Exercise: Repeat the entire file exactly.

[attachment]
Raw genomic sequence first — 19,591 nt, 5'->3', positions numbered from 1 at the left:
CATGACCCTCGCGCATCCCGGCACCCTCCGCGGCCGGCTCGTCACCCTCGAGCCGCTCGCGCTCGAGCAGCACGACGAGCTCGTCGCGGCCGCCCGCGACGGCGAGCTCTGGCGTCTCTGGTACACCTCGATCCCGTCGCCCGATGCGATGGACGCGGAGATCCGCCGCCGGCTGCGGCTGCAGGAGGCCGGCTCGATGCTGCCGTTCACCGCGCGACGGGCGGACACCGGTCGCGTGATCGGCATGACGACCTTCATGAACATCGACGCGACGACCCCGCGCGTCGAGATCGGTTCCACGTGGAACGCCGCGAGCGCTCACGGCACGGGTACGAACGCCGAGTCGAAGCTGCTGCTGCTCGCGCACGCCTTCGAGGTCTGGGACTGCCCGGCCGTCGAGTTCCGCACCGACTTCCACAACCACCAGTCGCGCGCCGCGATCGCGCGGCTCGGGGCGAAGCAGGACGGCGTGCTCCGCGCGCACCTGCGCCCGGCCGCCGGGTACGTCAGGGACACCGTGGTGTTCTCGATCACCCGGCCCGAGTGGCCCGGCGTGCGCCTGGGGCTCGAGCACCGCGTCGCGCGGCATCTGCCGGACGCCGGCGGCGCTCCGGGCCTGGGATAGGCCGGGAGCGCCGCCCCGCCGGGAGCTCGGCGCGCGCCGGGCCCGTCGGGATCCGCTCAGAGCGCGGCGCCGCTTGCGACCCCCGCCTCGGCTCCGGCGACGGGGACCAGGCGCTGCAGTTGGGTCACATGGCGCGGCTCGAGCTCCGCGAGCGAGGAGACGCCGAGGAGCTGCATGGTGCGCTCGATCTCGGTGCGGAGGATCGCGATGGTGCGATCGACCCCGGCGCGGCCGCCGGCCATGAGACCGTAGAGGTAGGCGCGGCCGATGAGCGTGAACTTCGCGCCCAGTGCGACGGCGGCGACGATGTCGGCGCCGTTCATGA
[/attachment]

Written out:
Raw genomic sequence first — 19,591 nt, 5'->3', positions numbered from 1 at the left:
CATGACCCTCGCGCATCCCGGCACCCTCCGCGGCCGGCTCGTCACCCTCGAGCCGCTCGCGCTCGAGCAGCACGACGAGCTCGTCGCGGCCGCCCGCGACGGCGAGCTCTGGCGTCTCTGGTACACCTCGATCCCGTCGCCCGATGCGATGGACGCGGAGATCCGCCGCCGGCTGCGGCTGCAGGAGGCCGGCTCGATGCTGCCGTTCACCGCGCGACGGGCGGACACCGGTCGCGTGATCGGCATGACGACCTTCATGAACATCGACGCGACGACCCCGCGCGTCGAGATCGGTTCCACGTGGAACGCCGCGAGCGCTCACGGCACGGGTACGAACGCCGAGTCGAAGCTGCTGCTGCTCGCGCACGCCTTCGAGGTCTGGGACTGCCCGGCCGTCGAGTTCCGCACCGACTTCCACAACCACCAGTCGCGCGCCGCGATCGCGCGGCTCGGGGCGAAGCAGGACGGCGTGCTCCGCGCGCACCTGCGCCCGGCCGCCGGGTACGTCAGGGACACCGTGGTGTTCTCGATCACCCGGCCCGAGTGGCCCGGCGTGCGCCTGGGGCTCGAGCACCGCGTCGCGCGGCATCTGCCGGACGCCGGCGGCGCTCCGGGCCTGGGATAGGCCGGGAGCGCCGCCCCGCCGGGAGCTCGGCGCGCGCCGGGCCCGTCGGGATCCGCTCAGAGCGCGGCGCCGCTTGCGACCCCCGCCTCGGCTCCGGCGACGGGGACCAGGCGCTGCAGTTGGGTCACATGGCGCGGCTCGAGCTCCGCGAGCGAGGAGACGCCGAGGAGCTGCATGGTGCGCTCGATCTCGGTGCGGAGGATCGCGATGGTGCGATCGACCCCGGCGCGGCCGCCGGCCATGAGACCGTAGAGGTAGGCGCGGCCGATGAGCGTGAACTTCGCGCCCAGTGCGACGGCGGCGACGATGTCGGCGCCGTTCATGA